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Is 750 a Good Credit Score? | Yes it is and Here are the Main Reasons Why!

Is 750 a Good Credit Score?

Credit scores fall into ‘categories’ that tell lenders if your credit is good.

While it’s a little more complicated than that, it’s the basic gist of it.

When you’re talking about a specific credit score, you must determine where it falls in the credit score categories.

Many people wonder, is 750 a good FICO credit score’?

It is, but let’s look at what it means.

And to be 100% clear, when we are talking about a credit score, we are referring to a FICO score.

At 750, you have above-average credit.

According to CNBC, the National median average FICO score is 706.

Why is 750 considered a good score?

History shows that consumers with a 750 credit score or higher rarely, if ever, default on their loans.

Of course, there’s always a risk of adverse events causing you to default, but overall a 750-credit score is a very trusted score from a lenders’ perspective.

A credit score of 750 or higher typically means you pay your bills on time and you don’t overextend your credit.

You Get the Best Terms

As far as lenders are concerned, a 750 credit score is very good.

Most consumers with a 750 score get the best interest rates, terms, and the lowest closing costs. There’s not much of a difference of a consumer with an 800 credit score versus a 750 because they’re both considered lower risk.

In the eyes of the lenders, it does not too get much better than a 750. Even though the highest FICO score in the model is 850.

According to Investopedia, just over 20% of consumers are over an 800 Fico score.

FICO scores range from 300 to 850

Here is the Investopedia breakdown.

Under 500 – 4%

500 – 549 – 7%

50-599 – 8%

600-649 10%

650-699 13%

700-749 – 16%

750- 799 – 20%

800-850 – 20%

Need help or do you want to expedite the process of raising your score? Try Sky Blue!

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You Have to Work Hard to Keep your 750 Credit Score

Just because you have a 750 credit score doesn’t mean you’ll keep it. You must work diligently to ensure it doesn’t drop. Here are a few things you must do:

  • Keep your utilization ratios down – Your utilization ratio the amount of your outstanding credit that you are using versus your available credit line. Anything over 30% drops your credit score. If you have a $1,000 credit line, that means keep no more than $300 outstanding balance at once. 15% is actually ideal and is the average of consumers that are in the 750 Fico score range. Keep your balances low, or try paying them off in full when you can to keep your credit score maximized.

  • Set up automatic payments – Don’t risk making a late payment, even as a mistake. One 30-day late payment can drop your score as much as 100 points, putting all of the hard work of getting a great credit score behind you. Set up automatic payments and take the thinking (and human error) out of it. :)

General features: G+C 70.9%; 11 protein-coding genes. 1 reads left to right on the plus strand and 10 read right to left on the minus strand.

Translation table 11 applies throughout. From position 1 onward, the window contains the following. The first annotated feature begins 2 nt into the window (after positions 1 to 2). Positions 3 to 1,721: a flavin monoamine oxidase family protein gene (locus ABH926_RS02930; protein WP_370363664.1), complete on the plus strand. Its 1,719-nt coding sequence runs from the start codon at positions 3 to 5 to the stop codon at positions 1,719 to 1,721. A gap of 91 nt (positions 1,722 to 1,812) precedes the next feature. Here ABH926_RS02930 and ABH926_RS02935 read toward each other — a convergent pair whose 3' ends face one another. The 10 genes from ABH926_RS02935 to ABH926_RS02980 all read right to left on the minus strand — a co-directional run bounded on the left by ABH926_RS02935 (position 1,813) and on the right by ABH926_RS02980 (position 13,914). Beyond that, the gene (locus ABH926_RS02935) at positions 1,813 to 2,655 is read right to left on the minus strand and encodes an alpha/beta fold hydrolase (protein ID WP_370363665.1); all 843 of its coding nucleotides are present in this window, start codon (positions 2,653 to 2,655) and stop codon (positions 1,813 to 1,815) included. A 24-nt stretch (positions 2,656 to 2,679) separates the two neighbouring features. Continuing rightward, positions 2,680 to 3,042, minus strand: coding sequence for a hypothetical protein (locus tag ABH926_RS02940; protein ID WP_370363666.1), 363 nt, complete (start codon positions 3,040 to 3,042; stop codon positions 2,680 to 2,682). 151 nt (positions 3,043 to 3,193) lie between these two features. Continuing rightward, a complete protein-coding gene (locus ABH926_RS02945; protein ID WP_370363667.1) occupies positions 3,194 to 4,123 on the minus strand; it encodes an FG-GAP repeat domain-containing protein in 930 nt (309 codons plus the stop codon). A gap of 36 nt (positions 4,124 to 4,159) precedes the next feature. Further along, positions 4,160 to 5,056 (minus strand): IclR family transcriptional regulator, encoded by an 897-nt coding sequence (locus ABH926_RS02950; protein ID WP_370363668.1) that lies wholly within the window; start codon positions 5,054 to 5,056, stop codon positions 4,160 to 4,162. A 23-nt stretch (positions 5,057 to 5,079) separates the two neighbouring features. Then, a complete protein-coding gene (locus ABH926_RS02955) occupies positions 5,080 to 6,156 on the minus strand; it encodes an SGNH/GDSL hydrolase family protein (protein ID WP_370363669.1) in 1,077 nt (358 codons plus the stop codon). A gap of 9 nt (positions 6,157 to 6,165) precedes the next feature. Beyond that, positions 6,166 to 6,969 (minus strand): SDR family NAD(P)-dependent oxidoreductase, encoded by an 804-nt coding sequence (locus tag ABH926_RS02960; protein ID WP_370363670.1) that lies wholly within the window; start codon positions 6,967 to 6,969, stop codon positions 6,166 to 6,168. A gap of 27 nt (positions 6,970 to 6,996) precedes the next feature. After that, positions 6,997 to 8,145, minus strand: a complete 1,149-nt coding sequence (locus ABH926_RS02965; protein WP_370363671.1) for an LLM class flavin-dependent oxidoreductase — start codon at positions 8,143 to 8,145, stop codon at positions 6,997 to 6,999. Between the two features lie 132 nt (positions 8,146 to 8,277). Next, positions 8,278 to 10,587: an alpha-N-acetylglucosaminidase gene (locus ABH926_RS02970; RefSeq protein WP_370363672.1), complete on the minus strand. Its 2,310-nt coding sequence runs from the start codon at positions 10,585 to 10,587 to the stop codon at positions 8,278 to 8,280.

• Keep your types of credit mixed – The credit bureaus like it when you have a mixture of credit. For example, if you have all revolving debt (credit cards), you’re a higher risk. You have a lot of credit at your disposal and could easily get in over your head fast. If you have a mixture of installment (fixed debt) and revolving debt, you pose less of a risk and your credit score will reflect that favorably.

  • Check your credit reports often – Human error and identity theft or fraud can ruin your credit score. That’s why checking your credit reports at least once every year is important. You can get a free copy of your credit report from each of the three bureaus here. Consider pulling one report every four months so you check your report’s accuracy three times a year.

  • Settle liens quickly – Liens are public records and affect your credit report negatively. If you end up with a lien, even one due to circumstances you didn’t realize, settle it quickly. The faster you either set up a payment arrangement or pay the debt off in full, the less it may affect your credit score.

  • Get any other negative items removed – If something derogatory does happen to pop up, dispute it immediately. Or if you have had stubborn negative items lingering on your report for some time, dispute them immediately. You can use our recommended credit repair service Sky Blue Credit or you can search our top 6 choices of the best credit repair companies. Or if you want to try to tackle the job yourself, see our tips and tricks on how to raise your credit score yourself.

So in summation, is a 750 credit score good?

It certainly is, but there’s always room for improvement. Don’t get so comfortable or confident in your score that you don’t work hard to keep it high. If you can get your score higher than 750, you’ll get the best rates, and you will stay in that ‘great credit score category’!

Remember, the higher your credit score is, the more it falls with even one mistake. Making late payments have and having high balances has the largest effect on your credit score, causing you to lose as much as 100 points and making you start over again.

Be mindful of your credit habits, check for mistakes or theft, and continually work on your credit. You worked hard to get to that 750 credit score, now it’s time to keep it there.

If you need help, our credit repair company recommendations can help you to get on a fast road to repairing your credit and raising your score!

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